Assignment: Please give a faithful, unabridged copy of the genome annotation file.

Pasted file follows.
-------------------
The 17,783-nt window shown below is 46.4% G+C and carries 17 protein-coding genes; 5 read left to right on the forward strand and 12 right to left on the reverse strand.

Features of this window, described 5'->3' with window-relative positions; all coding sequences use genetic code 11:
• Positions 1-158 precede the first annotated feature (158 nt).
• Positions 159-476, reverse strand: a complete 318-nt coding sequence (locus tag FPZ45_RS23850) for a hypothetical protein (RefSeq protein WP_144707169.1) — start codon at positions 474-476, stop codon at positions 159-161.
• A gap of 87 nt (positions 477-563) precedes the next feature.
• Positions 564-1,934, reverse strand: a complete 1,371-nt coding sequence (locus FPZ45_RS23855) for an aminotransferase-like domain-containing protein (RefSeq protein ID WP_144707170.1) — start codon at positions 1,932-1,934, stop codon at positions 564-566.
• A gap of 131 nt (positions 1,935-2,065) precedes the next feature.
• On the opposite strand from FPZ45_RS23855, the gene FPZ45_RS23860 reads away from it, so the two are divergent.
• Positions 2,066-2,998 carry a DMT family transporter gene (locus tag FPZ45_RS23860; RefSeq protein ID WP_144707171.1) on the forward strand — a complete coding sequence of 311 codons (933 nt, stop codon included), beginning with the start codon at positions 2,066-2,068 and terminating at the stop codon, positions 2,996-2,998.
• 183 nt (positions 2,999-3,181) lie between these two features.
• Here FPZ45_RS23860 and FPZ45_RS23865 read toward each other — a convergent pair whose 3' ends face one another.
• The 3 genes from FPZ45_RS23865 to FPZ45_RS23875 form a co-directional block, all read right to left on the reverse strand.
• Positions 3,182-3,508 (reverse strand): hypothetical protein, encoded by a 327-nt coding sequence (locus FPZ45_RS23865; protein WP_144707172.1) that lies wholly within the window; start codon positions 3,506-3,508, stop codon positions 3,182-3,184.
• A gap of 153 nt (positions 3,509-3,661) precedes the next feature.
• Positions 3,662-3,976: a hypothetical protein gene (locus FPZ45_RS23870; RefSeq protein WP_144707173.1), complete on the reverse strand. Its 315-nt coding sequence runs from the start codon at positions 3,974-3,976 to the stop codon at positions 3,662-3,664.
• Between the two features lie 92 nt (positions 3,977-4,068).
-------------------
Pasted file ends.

The 17,783-nt window shown below is 46.4% G+C and carries 17 protein-coding genes; 5 read left to right on the forward strand and 12 right to left on the reverse strand.

Features of this window, described 5'->3' with window-relative positions; all coding sequences use genetic code 11:
• Positions 1-158 precede the first annotated feature (158 nt).
• Positions 159-476, reverse strand: a complete 318-nt coding sequence (locus tag FPZ45_RS23850) for a hypothetical protein (RefSeq protein WP_144707169.1) — start codon at positions 474-476, stop codon at positions 159-161.
• A gap of 87 nt (positions 477-563) precedes the next feature.
• Positions 564-1,934, reverse strand: a complete 1,371-nt coding sequence (locus FPZ45_RS23855) for an aminotransferase-like domain-containing protein (RefSeq protein ID WP_144707170.1) — start codon at positions 1,932-1,934, stop codon at positions 564-566.
• A gap of 131 nt (positions 1,935-2,065) precedes the next feature.
• On the opposite strand from FPZ45_RS23855, the gene FPZ45_RS23860 reads away from it, so the two are divergent.
• Positions 2,066-2,998 carry a DMT family transporter gene (locus tag FPZ45_RS23860; RefSeq protein ID WP_144707171.1) on the forward strand — a complete coding sequence of 311 codons (933 nt, stop codon included), beginning with the start codon at positions 2,066-2,068 and terminating at the stop codon, positions 2,996-2,998.
• 183 nt (positions 2,999-3,181) lie between these two features.
• Here FPZ45_RS23860 and FPZ45_RS23865 read toward each other — a convergent pair whose 3' ends face one another.
• The 3 genes from FPZ45_RS23865 to FPZ45_RS23875 form a co-directional block, all read right to left on the reverse strand.
• Positions 3,182-3,508 (reverse strand): hypothetical protein, encoded by a 327-nt coding sequence (locus FPZ45_RS23865; protein WP_144707172.1) that lies wholly within the window; start codon positions 3,506-3,508, stop codon positions 3,182-3,184.
• A gap of 153 nt (positions 3,509-3,661) precedes the next feature.
• Positions 3,662-3,976: a hypothetical protein gene (locus FPZ45_RS23870; RefSeq protein WP_144707173.1), complete on the reverse strand. Its 315-nt coding sequence runs from the start codon at positions 3,974-3,976 to the stop codon at positions 3,662-3,664.
• Between the two features lie 92 nt (positions 3,977-4,068).